*and* JSF can be powerful, citing a blog entry and examples.

LU> In other words, what the user want is in this case is:

LU> - Take advantage of JSF 2 template system (facelets) and component
LU> model.

LU> - Don't use the JSF lifecycle and use something else that fits.

Leonardo further asserts it is nonsense to take Facelets out of JSF:

LU> If you take facelets out of JSF, what you are really doing is get
LU> rid of JSF lifecycle, but besides that, you are not doing anything
LU> else.

Frank agreed with Leonardo's assertion.

Though I agree with all of Leonardo's other points in his response, I
disagree with this one. You are getting all the page templating from
the <ui:> tag library which doesn't exist in any other server side java
solution aside from Struts Tiles.

Leonardo goes on to sketch a solution to allow JSF to plug more cleanly
into Spring MVC, providing specific details about how the JSF lifecycle
can be improved in the process.

Taking another perspective on the matter, Leonardo outlines the
data-only JSF lifecycle idea we've been kicking around for years and
discussed at Javaland. The basic idea is to have a way for a JSF ajax
request to have access to all JSF features except those relating
directly to a view. This would include FacesContext, Flash, Flow, etc
but would *NOT* include anything to do with a specific view. This is
captured in JAVASERVERFACES_SPEC_PUBLIC-1261 and I want to pursue this
in JSF 2.3.

The discussion continued after Javaland. Frank sketched out how you
could forward from JAX-RS to the FacesServlet today, even without
MVC. Leonardo replied,

LU> The only flaw I can see is using ExternalContext there is no way to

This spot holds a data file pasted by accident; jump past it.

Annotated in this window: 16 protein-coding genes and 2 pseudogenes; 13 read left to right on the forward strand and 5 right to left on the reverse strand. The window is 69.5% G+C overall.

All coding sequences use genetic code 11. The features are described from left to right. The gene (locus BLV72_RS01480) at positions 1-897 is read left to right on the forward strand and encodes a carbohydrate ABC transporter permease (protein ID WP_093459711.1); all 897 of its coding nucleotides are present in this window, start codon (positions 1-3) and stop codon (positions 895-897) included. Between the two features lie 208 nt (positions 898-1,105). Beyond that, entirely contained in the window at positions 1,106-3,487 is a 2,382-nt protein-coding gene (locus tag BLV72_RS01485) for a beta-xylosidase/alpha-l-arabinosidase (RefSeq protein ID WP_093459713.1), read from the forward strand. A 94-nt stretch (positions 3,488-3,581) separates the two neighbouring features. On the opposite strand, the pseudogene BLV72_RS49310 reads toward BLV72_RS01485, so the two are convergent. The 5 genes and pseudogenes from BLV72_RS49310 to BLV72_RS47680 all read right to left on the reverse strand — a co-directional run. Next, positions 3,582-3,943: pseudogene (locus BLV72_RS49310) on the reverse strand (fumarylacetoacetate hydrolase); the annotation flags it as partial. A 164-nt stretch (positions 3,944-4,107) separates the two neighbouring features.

LU> know when the request is a GET, a POST and so on, which is
LU> at the time to define the endpoint.

LU> Now, it could be useful to have a "action source framework"
LU> component. That means, an special component that work in a way that
LU> everything inside it works just like any action source framework,
LU> but everything outside the box still work under JSF rules.

LU> So, other people has already thought the same as we are trying to
LU> and have been doing (JSF 2.2 viewAction and JSF 2.0 viewParam),
LU> there are some cases where an action oriented approach with a
LU> component oriented framework can coexist. In that sense, the
LU> to define REST services inside CDI managed beans through Faces
LU> Servlet seems to be important. For what? It is not hard to find
LU> cases. For example, to expose information to some other app or
LU> component or service that consume it as a REST service. If you have
LU> a JSF webapp nothing can be simpler as define the method right on
LU> the managed bean.

Leonardo followed up on this with some very detailed suggestions.
Leonardo, please join the discussion over on He ends by summarizing:

LU> For some users who currently uses JSF at a daily basis, this
LU> is not something important, because there is a workaround and this
LU> usually suppose a small part of the whole application, so you don't
LU> really spent a lot of time solving it. It is not really hard to
LU> write a couple of servlets that can do the job in these cases.

LU> But for some other users that are not into JSF, this is
LU> important. The reason is JSF Template engine (Facelets) solves a
LU> of problems for them. These guys usually are making applications
LU> with another architectural paradigm, different to the one proposed
LU> initially by JSF.

Let's get moving!